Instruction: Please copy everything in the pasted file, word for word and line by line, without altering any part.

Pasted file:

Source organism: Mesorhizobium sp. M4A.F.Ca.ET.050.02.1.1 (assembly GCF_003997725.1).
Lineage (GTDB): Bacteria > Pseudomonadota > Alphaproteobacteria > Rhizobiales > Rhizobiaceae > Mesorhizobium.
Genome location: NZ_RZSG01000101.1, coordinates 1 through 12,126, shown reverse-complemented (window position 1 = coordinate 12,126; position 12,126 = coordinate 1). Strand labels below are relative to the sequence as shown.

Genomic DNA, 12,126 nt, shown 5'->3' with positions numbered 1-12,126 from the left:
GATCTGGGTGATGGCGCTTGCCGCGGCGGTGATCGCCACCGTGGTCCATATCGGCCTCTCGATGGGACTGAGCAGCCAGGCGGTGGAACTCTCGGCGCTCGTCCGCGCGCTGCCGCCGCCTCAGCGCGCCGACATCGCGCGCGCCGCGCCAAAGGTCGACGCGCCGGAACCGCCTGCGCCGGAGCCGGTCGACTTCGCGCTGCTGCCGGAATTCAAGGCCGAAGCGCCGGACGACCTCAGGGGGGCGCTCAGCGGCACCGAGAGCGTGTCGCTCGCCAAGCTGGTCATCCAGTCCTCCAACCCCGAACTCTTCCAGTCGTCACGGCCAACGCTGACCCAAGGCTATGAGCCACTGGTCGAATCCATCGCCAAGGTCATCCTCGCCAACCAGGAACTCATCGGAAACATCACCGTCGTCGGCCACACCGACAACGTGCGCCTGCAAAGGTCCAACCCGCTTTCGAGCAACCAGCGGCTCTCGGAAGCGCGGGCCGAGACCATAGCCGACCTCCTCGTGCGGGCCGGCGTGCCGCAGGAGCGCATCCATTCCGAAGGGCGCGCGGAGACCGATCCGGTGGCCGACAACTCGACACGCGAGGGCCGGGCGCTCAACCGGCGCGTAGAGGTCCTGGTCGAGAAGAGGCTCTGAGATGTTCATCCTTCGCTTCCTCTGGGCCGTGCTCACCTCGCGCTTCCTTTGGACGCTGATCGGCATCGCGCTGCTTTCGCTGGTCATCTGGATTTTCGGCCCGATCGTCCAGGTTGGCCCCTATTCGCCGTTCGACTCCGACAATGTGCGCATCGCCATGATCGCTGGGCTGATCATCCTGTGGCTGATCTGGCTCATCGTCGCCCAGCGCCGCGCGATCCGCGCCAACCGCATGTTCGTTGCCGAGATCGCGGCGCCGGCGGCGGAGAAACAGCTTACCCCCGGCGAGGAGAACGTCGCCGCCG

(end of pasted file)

Source organism: Mesorhizobium sp. M4A.F.Ca.ET.050.02.1.1 (assembly GCF_003997725.1).
Lineage (GTDB): Bacteria > Pseudomonadota > Alphaproteobacteria > Rhizobiales > Rhizobiaceae > Mesorhizobium.
Genome location: NZ_RZSG01000101.1, coordinates 1 through 12,126, shown reverse-complemented (window position 1 = coordinate 12,126; position 12,126 = coordinate 1). Strand labels below are relative to the sequence as shown.

Genomic DNA, 12,126 nt, shown 5'->3' with positions numbered 1-12,126 from the left:
GATCTGGGTGATGGCGCTTGCCGCGGCGGTGATCGCCACCGTGGTCCATATCGGCCTCTCGATGGGACTGAGCAGCCAGGCGGTGGAACTCTCGGCGCTCGTCCGCGCGCTGCCGCCGCCTCAGCGCGCCGACATCGCGCGCGCCGCGCCAAAGGTCGACGCGCCGGAACCGCCTGCGCCGGAGCCGGTCGACTTCGCGCTGCTGCCGGAATTCAAGGCCGAAGCGCCGGACGACCTCAGGGGGGCGCTCAGCGGCACCGAGAGCGTGTCGCTCGCCAAGCTGGTCATCCAGTCCTCCAACCCCGAACTCTTCCAGTCGTCACGGCCAACGCTGACCCAAGGCTATGAGCCACTGGTCGAATCCATCGCCAAGGTCATCCTCGCCAACCAGGAACTCATCGGAAACATCACCGTCGTCGGCCACACCGACAACGTGCGCCTGCAAAGGTCCAACCCGCTTTCGAGCAACCAGCGGCTCTCGGAAGCGCGGGCCGAGACCATAGCCGACCTCCTCGTGCGGGCCGGCGTGCCGCAGGAGCGCATCCATTCCGAAGGGCGCGCGGAGACCGATCCGGTGGCCGACAACTCGACACGCGAGGGCCGGGCGCTCAACCGGCGCGTAGAGGTCCTGGTCGAGAAGAGGCTCTGAGATGTTCATCCTTCGCTTCCTCTGGGCCGTGCTCACCTCGCGCTTCCTTTGGACGCTGATCGGCATCGCGCTGCTTTCGCTGGTCATCTGGATTTTCGGCCCGATCGTCCAGGTTGGCCCCTATTCGCCGTTCGACTCCGACAATGTGCGCATCGCCATGATCGCTGGGCTGATCATCCTGTGGCTGATCTGGCTCATCGTCGCCCAGCGCCGCGCGATCCGCGCCAACCGCATGTTCGTTGCCGAGATCGCGGCGCCGGCGGCGGAGAAACAGCTTACCCCCGGCGAGGAGAACGTCGCCGCCG